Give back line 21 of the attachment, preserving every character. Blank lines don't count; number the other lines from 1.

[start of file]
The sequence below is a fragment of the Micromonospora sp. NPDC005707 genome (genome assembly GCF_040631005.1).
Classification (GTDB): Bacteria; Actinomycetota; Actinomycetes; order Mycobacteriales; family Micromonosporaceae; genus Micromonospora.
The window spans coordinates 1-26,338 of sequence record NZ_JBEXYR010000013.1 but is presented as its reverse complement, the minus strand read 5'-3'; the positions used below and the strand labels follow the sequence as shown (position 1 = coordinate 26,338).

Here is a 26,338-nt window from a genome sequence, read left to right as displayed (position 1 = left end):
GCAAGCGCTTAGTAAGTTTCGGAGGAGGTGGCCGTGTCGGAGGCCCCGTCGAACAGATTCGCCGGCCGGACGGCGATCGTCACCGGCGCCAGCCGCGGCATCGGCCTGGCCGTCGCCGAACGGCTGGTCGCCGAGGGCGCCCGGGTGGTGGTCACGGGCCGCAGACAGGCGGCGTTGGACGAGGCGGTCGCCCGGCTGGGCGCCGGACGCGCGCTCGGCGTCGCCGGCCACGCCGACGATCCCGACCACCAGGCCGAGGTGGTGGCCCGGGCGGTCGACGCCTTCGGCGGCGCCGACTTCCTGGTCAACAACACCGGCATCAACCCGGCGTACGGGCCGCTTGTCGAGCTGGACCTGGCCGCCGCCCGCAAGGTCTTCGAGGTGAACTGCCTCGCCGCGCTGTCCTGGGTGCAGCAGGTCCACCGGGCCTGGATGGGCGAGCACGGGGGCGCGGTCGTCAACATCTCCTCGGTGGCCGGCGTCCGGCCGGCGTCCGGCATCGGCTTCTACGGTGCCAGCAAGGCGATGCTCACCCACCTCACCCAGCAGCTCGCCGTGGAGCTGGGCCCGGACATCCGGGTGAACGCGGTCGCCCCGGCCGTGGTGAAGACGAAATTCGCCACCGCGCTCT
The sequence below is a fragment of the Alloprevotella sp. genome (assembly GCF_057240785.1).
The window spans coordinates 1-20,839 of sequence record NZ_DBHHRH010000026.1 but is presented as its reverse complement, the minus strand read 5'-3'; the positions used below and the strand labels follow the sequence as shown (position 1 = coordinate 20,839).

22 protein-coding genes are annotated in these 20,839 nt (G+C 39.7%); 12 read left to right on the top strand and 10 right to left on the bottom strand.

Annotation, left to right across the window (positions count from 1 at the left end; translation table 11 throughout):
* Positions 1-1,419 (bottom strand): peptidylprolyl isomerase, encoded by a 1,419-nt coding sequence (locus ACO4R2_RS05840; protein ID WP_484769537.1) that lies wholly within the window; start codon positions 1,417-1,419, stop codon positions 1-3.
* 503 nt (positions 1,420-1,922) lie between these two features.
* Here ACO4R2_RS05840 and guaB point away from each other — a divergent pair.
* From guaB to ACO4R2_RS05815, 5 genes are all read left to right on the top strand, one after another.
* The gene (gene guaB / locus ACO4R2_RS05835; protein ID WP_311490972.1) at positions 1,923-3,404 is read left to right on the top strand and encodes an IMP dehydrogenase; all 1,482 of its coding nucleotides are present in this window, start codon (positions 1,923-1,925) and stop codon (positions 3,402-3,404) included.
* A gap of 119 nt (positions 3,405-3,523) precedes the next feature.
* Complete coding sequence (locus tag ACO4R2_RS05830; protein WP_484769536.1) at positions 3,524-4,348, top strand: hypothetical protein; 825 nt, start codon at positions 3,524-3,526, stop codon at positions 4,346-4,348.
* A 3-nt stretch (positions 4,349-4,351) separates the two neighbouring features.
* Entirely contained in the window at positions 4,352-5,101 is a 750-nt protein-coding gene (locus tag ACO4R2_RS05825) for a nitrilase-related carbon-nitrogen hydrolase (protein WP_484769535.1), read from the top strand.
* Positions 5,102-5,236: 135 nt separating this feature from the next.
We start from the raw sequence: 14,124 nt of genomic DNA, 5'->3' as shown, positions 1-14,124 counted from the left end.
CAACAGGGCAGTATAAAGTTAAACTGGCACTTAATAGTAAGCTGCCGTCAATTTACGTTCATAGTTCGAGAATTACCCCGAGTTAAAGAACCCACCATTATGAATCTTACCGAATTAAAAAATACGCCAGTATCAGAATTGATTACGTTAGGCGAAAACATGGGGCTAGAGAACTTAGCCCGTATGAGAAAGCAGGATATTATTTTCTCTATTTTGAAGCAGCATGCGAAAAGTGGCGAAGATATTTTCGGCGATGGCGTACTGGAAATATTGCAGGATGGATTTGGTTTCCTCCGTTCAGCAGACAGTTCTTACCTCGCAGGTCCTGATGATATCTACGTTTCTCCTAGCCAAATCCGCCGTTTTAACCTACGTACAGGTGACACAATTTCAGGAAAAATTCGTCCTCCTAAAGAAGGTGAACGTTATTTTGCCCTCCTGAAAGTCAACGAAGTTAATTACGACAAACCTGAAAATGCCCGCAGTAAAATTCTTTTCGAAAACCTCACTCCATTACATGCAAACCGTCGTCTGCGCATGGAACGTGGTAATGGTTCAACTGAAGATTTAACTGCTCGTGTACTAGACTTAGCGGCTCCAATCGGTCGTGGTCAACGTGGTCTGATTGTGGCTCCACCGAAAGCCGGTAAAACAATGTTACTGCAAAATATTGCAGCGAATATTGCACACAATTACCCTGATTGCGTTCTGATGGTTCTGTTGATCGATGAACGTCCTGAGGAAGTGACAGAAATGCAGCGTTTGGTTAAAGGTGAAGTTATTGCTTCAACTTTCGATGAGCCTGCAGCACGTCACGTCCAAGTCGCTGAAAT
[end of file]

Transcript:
CAACAGGGCAGTATAAAGTTAAACTGGCACTTAATAGTAAGCTGCCGTCAATTTACGTTCATAGTTCGAGAATTACCCCGAGTTAAAGAACCCACCATTATGAATCTTACCGAATTAAAAAATACGCCAGTATCAGAATTGATTACGTTAGGCGAAAACATGGGGCTAGAGAACTTAGCCCGTATGAGAAAGCAGGATATTATTTTCTCTATTTTGAAGCAGCATGCGAAAAGTGGCGAAGATATTTTCGGCGATGGCGTACTGGAAATATTGCAGGATGGATTTGGTTTCCTCCGTTCAGCAGACAGTTCTTACCTCGCAGGTCCTGATGATATCTACGTTTCTCCTAGCCAAATCCGCCGTTTTAACCTACGTACAGGTGACACAATTTCAGGAAAAATTCGTCCTCCTAAAGAAGGTGAACGTTATTTTGCCCTCCTGAAAGTCAACGAAGTTAATTACGACAAACCTGAAAATGCCCGCAGTAAAATTCTTTTCGAAAACCTCACTCCATTACATGCAAACCGTCGTCTGCGCATGGAACGTGGTAATGGTTCAACTGAAGATTTAACTGCTCGTGTACTAGACTTAGCGGCTCCAATCGGTCGTGGTCAACGTGGTCTGATTGTGGCTCCACCGAAAGCCGGTAAAACAATGTTACTGCAAAATATTGCAGCGAATATTGCACACAATTACCCTGATTGCGTTCTGATGGTTCTGTTGATCGATGAACGTCCTGAGGAAGTGACAGAAATGCAGCGTTTGGTTAAAGGTGAAGTTATTGCTTCAACTTTCGATGAGCCTGCAGCACGTCACGTCCAAGTCGCTGAAAT